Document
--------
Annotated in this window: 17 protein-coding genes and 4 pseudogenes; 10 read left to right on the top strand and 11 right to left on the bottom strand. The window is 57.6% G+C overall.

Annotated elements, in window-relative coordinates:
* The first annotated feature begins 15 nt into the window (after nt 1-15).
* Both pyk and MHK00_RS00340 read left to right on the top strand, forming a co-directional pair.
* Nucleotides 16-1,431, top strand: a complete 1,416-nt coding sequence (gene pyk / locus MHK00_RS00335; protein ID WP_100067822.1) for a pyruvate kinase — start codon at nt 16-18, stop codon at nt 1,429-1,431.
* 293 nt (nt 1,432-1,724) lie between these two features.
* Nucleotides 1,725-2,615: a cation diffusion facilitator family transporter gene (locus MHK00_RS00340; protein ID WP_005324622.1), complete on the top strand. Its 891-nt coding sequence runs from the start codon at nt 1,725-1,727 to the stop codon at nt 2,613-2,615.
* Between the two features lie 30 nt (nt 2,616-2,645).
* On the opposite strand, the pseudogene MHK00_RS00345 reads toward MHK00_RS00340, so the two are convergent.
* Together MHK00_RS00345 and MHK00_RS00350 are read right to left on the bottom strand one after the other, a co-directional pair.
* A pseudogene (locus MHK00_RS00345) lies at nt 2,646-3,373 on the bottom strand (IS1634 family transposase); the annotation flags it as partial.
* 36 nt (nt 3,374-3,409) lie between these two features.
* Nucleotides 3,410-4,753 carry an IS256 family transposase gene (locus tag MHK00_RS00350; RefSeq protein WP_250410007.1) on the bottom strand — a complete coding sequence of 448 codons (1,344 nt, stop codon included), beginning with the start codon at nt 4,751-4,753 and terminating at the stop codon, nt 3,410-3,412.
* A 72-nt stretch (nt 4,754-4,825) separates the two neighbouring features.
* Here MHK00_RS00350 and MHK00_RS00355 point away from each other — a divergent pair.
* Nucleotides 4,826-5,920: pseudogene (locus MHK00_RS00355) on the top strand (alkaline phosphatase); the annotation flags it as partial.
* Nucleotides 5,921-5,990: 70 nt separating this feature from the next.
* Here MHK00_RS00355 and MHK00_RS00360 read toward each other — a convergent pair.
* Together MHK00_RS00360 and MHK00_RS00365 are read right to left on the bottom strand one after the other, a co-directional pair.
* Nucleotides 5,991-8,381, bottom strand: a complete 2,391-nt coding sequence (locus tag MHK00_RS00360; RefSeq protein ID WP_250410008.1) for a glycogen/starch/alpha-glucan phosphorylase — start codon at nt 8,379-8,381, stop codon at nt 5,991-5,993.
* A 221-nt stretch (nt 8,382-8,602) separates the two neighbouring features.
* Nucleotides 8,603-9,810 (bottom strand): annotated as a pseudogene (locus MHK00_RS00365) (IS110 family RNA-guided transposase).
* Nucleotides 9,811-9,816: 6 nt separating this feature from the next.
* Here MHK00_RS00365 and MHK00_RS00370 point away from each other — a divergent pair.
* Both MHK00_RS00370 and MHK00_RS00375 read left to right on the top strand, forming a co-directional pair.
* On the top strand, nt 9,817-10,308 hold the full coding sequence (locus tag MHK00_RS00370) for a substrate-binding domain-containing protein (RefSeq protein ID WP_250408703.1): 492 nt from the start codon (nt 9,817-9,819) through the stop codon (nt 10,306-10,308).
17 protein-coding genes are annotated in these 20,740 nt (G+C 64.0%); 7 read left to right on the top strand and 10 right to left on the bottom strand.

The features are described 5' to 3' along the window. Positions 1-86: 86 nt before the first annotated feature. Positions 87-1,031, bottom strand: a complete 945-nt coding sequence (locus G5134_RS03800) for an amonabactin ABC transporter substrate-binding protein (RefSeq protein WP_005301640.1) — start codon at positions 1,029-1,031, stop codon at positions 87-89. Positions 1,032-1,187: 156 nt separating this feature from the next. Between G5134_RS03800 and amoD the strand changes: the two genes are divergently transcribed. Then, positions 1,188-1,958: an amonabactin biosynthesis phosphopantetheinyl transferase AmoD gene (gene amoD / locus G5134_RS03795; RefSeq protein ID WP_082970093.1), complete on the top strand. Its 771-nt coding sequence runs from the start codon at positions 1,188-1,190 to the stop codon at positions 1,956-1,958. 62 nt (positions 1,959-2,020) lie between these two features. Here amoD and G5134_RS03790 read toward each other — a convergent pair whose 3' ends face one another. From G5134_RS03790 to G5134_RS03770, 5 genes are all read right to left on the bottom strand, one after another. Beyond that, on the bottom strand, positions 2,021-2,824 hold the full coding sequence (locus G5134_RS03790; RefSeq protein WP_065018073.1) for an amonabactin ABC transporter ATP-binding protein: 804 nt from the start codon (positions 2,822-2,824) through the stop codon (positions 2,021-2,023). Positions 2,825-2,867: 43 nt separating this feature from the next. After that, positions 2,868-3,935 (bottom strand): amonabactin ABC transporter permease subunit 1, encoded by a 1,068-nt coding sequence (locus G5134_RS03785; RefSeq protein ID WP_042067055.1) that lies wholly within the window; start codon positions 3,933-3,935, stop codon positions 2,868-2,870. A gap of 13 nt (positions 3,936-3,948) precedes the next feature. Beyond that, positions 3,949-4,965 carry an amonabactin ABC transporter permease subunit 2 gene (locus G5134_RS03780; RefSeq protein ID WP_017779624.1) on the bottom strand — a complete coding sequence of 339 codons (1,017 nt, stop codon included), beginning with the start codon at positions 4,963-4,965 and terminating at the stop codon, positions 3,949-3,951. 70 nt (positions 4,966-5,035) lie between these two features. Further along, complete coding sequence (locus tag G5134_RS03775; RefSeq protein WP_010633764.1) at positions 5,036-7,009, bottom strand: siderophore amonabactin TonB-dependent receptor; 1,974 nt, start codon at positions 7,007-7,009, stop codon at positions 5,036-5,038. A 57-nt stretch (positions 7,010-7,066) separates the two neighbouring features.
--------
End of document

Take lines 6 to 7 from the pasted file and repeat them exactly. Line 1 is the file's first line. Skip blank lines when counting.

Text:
* 293 nt (nt 1,432-1,724) lie between these two features.
* Nucleotides 1,725-2,615: a cation diffusion facilitator family transporter gene (locus MHK00_RS00340; protein ID WP_005324622.1), complete on the top strand. Its 891-nt coding sequence runs from the start codon at nt 1,725-1,727 to the stop codon at nt 2,613-2,615.